Ok, if you aren’t thinking that I am a little crazy / OCD at this point, you’ll likely think it after you read about my cleaning list. Whether you have someone to come in and help clean your house on a regular basis, periodically, or never, creating a cleaning checklist is the way to go. Mine is by room-and very detailed. It includes the frequency, ie: every week, every 1st and 3rd weeks of the month, etc. When you have someone cleaning for you, it means you know it will get done because you can have them check off the items on the list as they do them. If you do it yourself, it feels so satisfying knowing it’s getting done. And the list even makes it easier to solicit your kids or hubby to help out. I must confess that I have a second cleaning list for special projects – the deep down dirty cleaning that gets done just a few times a year, like cleaning out the cutlery drawer or fridge, moving the stove, dusting on top of the high cabinets, cleaning duvet covers, etc. I know…exciting stuff!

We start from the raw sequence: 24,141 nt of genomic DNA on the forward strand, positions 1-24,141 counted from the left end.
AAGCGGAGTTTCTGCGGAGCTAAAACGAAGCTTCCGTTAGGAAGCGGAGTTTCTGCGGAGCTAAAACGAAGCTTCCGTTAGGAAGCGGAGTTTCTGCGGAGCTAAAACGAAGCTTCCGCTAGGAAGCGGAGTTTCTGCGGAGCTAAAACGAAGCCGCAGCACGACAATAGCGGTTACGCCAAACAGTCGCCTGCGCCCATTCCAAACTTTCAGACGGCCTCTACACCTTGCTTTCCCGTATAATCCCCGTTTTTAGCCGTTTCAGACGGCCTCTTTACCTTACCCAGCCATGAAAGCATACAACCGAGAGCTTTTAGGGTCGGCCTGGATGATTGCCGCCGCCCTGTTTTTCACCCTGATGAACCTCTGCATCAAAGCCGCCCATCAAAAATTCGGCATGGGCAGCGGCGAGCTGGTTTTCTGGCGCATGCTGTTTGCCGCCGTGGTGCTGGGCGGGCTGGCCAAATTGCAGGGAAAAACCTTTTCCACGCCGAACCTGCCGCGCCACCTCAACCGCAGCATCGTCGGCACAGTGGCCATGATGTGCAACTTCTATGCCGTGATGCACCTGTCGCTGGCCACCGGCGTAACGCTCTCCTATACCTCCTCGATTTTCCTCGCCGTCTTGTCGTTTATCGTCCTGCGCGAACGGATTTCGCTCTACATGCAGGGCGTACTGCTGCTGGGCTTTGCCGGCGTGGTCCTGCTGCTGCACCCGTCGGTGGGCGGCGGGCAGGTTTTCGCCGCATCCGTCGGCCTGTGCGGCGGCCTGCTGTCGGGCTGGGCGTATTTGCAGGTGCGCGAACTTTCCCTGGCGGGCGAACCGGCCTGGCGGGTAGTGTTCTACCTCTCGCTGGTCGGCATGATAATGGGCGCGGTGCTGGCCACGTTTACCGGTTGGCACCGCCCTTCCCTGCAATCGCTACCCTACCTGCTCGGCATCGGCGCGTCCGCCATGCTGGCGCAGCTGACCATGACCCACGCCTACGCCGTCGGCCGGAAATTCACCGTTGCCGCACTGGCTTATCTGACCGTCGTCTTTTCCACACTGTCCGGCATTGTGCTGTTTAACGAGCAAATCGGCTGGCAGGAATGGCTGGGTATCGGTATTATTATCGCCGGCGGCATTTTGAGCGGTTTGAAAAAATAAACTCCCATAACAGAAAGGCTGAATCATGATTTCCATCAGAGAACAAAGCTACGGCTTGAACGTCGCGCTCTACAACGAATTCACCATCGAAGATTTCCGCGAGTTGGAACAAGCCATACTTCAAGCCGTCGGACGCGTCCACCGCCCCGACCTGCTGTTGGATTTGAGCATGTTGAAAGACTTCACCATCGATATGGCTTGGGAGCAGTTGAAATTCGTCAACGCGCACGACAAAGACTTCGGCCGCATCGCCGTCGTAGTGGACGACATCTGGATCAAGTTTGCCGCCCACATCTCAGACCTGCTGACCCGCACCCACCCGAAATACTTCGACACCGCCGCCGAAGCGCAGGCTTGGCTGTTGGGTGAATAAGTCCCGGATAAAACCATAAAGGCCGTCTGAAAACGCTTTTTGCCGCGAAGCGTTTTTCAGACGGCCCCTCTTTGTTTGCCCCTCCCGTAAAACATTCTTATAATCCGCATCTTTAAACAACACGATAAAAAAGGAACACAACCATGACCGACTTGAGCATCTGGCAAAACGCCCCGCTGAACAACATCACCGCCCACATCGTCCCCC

4) Emergency Plan

Perhaps the most important tip is this one – having an emergency plan. I know we hear it all the time, but I also know that most of my friends don’t have one. I created mine after September 11th, along with a to-go bag, and was so happy that I had it when all of the electricity in Manhattan went out in 2003…when I was pregnant.  

My emergency list includes what to do if you’re not home, if your kids are at school, and where to go / meet based on where you are and where the problem is (ie: if it’s a problem in the city and your husband works there, maybe you have him walk over the 59th street bridge and meet him in Queens. And the backup plan is meeting elsewhere if the 59th street bridge isn’t accessible.)

Our list also includes things to consider doing if you are home based on the type of emergency, like plug in a real, non-cordless phone (that is if you even have a home phone number), filling pots and tubs with water, sealing windows, etc. It’s easy to panic when you can’t get in touch with loved ones. But hopefully, with a plan like this you can have some peace of mind.

–>I can’t wait to hear how these organizing strategies worked for you and what you’re doing with your extra time. Shoot me an email! And if you have tips of your own, definitely share them with me so I can pass them along to all of the other moms in the GAALS community. I know they’ll be so grateful! We moms have to help each other out!